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The Grey Tree Frog - Beginners Care Guide

The grey tree frog is a small arboreal amphibian native to the USA and the South of Canada. One of the best features about it is that it can change colour to a certain degree depending on the environment. For example when threatened, the frog will slowly become lighter or darker which helps it blend in with the environment. They can't change the hue of their colour but they can range from almost black to nearly pure white, although typically they’re usually Grey. They live between 5 and 10 years with proper care and coming in at 2 inches in length this makes them relatively small for an American frog.



Housing

These frogs like to stay relatively cool so a glass terrarium as their enclosure will be ideal. This is because the glass is great at allowing heat to escape, ensuring that the enclosure stays cool enough. Other styles such as wooden vivariums are unsuitable because they are far too efficient at retaining heat.


When you're picking out a vivarium for your grey tree frog you should be looking for at least 300 mm in length and 450 mm in height. This will give them plenty of space to hop around in but it will also be high enough so that they can climb through the branches and leaves. The grey tree frog being arboreal means that they'll spend a lot of their time off the ground.



Temperature

Your grey tree frog will require a constant temperature 75 degrees F which is best achieved by adding a heat mat on one side of the enclosure. The heat mat will be regulated by using a thermostat to make sure the temperature stays constant and acceptable.


As you are heating the glass on one side this also creates a small temperature gradient within the enclosure, allowing the frog to heat itself up or move away to cool down. If you've got a large enclosure and it's not able to get up to temperature with the heat mat alone then you may use a small basking bulb in the canopy as long as the temperatures do not exceed 75-80 degrees Fahrenheit.


Lighting

Grey tree frogs are found in jungle regions where they do have some natural cover but still receive a fair amount of UV light. Grey tree frogs require UVB in order to synthesise vitamin D3 inside the skin so your UVB source should also reflect this. In this kind of enclosure the UV lights are generally held in a canopy above the mesh ceiling. In this canopy you can either use a 5% to 6% UV tube or the equivalent compact light.


The UVB light helps synthesise vitamin D3 inside of the skin which helps the frogs to absorb calcium, which is crucial for bone structure and Growth. This is why many reptiles can suffer from metabolic bone disease when they aren’t provided with adequate UVB. We recommend that T5 tubes are replaced every 9 months and compact lamps are replaced every six months.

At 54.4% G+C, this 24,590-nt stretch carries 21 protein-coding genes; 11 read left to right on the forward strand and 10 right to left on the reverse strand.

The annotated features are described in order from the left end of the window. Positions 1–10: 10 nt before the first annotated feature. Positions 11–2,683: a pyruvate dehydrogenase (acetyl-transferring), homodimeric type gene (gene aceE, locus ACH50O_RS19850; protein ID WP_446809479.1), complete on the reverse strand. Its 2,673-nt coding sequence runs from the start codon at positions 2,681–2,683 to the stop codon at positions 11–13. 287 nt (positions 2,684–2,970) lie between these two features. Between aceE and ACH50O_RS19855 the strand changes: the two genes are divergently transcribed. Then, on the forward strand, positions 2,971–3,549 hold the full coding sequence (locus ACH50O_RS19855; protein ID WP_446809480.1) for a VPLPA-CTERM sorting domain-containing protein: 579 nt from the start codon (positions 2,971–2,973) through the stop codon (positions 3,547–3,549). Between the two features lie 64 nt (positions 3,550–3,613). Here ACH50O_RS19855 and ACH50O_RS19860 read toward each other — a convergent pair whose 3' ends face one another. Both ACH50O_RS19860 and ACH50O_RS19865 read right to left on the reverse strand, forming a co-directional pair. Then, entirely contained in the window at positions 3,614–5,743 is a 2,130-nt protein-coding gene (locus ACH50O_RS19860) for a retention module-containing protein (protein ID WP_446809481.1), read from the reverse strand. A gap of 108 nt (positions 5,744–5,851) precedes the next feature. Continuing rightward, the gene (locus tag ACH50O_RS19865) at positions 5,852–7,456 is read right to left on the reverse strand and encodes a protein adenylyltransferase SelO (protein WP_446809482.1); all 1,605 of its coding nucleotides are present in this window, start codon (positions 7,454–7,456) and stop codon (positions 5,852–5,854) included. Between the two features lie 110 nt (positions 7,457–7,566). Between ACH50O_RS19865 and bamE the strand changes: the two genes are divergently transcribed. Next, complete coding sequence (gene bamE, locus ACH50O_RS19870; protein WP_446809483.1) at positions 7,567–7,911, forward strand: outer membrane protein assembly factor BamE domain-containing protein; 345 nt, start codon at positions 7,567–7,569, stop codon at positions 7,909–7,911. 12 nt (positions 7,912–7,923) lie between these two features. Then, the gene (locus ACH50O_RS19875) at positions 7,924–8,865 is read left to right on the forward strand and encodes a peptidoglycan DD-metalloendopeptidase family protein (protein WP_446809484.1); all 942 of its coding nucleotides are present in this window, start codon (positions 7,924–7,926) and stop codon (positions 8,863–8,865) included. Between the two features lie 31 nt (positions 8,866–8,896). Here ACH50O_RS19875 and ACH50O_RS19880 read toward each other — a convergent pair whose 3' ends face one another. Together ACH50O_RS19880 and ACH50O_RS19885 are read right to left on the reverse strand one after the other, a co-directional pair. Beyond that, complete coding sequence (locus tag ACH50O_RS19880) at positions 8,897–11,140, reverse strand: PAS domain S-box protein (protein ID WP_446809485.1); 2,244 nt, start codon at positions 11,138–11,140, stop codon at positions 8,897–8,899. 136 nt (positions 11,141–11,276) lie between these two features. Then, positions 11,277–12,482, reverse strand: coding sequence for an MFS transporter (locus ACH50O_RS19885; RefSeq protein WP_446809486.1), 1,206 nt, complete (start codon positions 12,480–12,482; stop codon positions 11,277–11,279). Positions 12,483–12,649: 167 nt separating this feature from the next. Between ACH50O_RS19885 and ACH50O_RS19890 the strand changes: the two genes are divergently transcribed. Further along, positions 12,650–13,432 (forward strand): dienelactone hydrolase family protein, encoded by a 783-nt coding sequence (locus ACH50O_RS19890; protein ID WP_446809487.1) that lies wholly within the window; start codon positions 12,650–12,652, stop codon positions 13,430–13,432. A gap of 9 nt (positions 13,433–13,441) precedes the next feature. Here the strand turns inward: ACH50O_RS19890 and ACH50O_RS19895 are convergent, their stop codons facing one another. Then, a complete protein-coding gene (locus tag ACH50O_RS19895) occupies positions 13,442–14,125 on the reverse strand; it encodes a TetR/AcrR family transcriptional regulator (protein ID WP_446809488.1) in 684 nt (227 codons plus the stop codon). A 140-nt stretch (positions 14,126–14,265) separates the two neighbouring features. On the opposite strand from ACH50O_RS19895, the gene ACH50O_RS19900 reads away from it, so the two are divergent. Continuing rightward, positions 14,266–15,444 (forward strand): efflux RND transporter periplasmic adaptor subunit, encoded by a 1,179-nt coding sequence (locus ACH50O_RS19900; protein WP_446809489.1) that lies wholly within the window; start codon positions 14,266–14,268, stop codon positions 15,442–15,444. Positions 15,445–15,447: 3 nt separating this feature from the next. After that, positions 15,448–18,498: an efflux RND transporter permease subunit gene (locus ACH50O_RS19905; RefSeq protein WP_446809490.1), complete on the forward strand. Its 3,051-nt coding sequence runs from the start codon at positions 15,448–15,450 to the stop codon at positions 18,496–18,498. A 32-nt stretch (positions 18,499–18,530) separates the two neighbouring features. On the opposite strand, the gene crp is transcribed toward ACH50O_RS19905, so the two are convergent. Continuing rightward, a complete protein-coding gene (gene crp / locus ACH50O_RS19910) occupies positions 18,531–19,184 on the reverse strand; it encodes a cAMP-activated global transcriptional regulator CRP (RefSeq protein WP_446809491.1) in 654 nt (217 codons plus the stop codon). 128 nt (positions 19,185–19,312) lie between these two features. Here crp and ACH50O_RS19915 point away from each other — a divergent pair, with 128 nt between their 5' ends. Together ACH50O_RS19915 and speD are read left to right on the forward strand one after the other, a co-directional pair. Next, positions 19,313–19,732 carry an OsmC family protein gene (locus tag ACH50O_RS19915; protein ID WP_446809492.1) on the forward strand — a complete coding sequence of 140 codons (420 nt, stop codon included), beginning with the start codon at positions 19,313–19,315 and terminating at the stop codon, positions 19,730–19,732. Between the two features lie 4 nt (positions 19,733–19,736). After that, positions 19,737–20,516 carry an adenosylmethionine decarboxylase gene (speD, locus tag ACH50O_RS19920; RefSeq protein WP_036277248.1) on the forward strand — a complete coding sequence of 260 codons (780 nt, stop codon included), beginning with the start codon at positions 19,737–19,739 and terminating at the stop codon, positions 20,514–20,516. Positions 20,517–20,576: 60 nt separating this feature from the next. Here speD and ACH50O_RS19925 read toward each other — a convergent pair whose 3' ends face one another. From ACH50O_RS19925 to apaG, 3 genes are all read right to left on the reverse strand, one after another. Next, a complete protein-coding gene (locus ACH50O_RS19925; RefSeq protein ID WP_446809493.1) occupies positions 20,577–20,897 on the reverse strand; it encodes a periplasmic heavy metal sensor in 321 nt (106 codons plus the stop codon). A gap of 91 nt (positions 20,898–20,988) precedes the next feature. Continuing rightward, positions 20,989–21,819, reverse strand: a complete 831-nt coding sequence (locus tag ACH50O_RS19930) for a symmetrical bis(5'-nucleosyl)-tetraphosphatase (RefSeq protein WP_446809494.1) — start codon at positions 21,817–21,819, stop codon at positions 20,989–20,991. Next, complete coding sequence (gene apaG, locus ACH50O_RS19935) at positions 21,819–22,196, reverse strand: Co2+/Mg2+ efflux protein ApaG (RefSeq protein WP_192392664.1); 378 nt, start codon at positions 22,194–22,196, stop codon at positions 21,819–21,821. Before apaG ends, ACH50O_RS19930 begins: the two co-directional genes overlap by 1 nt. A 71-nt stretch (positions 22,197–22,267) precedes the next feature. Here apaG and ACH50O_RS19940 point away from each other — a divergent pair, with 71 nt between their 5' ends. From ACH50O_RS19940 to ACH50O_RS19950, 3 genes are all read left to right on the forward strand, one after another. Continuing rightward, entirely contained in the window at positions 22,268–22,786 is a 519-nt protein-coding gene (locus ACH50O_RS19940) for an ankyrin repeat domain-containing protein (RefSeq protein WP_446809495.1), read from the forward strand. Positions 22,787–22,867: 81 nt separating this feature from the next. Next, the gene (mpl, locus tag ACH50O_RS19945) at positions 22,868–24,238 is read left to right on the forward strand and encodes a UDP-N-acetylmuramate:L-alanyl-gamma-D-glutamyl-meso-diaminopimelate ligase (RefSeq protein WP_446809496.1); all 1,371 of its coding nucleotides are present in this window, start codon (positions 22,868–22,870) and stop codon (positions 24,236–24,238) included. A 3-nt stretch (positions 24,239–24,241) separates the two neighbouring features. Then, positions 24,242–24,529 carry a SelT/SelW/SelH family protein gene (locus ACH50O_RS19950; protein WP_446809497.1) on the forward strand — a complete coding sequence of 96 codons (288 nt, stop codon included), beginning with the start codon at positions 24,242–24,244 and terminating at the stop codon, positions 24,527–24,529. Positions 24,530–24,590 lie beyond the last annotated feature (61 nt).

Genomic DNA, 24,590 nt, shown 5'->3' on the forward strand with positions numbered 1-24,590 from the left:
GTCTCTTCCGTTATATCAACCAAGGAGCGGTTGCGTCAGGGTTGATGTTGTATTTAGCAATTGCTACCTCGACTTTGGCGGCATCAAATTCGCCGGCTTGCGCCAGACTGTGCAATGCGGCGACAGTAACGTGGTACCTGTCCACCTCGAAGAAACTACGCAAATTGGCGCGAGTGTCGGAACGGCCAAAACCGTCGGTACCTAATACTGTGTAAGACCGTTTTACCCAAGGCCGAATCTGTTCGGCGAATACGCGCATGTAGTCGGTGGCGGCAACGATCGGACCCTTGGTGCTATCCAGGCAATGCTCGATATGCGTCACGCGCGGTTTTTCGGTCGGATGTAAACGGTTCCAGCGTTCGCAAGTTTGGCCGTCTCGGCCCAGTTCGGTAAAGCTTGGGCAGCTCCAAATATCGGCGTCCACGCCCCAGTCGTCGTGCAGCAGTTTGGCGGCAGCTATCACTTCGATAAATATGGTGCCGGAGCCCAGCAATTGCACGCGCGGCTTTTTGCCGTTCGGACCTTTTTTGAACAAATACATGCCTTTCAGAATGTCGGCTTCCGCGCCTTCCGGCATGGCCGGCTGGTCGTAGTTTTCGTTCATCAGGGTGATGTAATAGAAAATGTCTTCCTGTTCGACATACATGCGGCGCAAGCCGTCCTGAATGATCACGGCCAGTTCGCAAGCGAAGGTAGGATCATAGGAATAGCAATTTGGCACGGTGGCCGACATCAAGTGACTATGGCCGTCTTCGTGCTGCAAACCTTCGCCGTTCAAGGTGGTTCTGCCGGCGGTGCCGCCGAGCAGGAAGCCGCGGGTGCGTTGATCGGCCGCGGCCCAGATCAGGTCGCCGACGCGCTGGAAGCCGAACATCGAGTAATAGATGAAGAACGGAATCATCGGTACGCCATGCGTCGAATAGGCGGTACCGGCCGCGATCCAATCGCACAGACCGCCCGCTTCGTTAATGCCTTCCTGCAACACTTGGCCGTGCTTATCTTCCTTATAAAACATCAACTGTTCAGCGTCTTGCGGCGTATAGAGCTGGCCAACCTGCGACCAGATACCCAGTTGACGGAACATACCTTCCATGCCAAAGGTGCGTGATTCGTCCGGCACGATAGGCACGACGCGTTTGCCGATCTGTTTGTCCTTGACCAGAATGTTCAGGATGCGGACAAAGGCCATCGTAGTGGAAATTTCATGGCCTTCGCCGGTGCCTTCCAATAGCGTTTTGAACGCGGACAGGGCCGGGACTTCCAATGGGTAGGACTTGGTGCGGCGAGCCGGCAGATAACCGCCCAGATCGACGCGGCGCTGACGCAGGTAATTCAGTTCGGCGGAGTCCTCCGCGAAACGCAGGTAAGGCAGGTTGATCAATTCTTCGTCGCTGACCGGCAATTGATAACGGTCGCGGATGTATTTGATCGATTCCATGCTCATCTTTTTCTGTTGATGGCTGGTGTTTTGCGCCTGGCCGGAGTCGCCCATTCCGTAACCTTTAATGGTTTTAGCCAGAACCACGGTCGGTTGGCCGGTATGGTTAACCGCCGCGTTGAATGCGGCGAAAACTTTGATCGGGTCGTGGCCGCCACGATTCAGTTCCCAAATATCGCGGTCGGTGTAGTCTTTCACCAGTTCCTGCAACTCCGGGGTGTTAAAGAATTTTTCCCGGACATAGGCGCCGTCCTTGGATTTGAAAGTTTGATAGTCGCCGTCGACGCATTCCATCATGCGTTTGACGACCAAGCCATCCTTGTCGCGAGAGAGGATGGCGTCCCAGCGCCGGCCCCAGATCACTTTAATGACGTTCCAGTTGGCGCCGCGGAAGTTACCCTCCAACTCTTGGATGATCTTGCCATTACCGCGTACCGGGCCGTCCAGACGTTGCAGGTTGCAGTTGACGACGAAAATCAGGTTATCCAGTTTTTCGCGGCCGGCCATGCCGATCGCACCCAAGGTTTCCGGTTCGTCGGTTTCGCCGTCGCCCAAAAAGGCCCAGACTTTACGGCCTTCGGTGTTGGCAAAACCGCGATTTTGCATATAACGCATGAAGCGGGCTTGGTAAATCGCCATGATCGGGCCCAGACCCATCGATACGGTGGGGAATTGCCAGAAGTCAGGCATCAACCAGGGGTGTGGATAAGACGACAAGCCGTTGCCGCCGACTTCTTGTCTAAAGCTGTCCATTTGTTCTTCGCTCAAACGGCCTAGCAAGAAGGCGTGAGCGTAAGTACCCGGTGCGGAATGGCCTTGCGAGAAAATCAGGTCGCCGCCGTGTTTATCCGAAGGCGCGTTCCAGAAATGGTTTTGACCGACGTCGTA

Humidity

To increase the humidity inside the vivarium, grey tree frogs should be kept on a slightly moist substrate. Bare in mind that any loose substrate has the potential to be accidentally swallowed. We found this not to be a problem with coarse orchid bark. It's also really easy to clean and if the humidity is not high enough with just this substrate then we recommend adding a small amount of moss to the enclosure, make sure you dampen this daily.


Decorations

Grey tree frogs do like to climb on top of things to survey their surroundings. Because of this, the vivarium should be decorated with various pieces of wood, such as thick sticks and branches, which will enable them to do this. They're enclosure can be decorated with artificial plants to make it look more natural or you can use live plants if you’re up to the challenge. You can also use wood ornaments that tend to look very effective when trying to mimic their natural habitat, and they also provide further places for the frogs to sit on. You're bound to have electrical wires and equipment, and trailing plants are very good at disguising these - they also provide a safe space for young amphibians.

Feeding

Grey tree frogs are carnivorous, which means they have a diet consisting mainly of livefoods, the core of which should be high in protein and relatively easy to digest. You can use foods such as brown crickets, black crickets or locusts and occasionally to give variation you can offer other bugs such as mealworms, wax worms or calci worms.


To provide hydration you should mist your vivarium every morning with water from a spray bottle. A water bowl may also be introduced as a source of Freshwater and give your frogs a place to splash about if they want to.


Supplementation in the form of calcium, vitamins and minerals should be given to create an optimal nutritional diet for your grey tree frog. You can buy these mainly as powders and simply dust off their food before feeding them. If you’re giving them any live food make sure it's gut loaded with insect food. Basically this means that the live food is fed a nutrient rich diet before they’re fed to the Grey tree frog.



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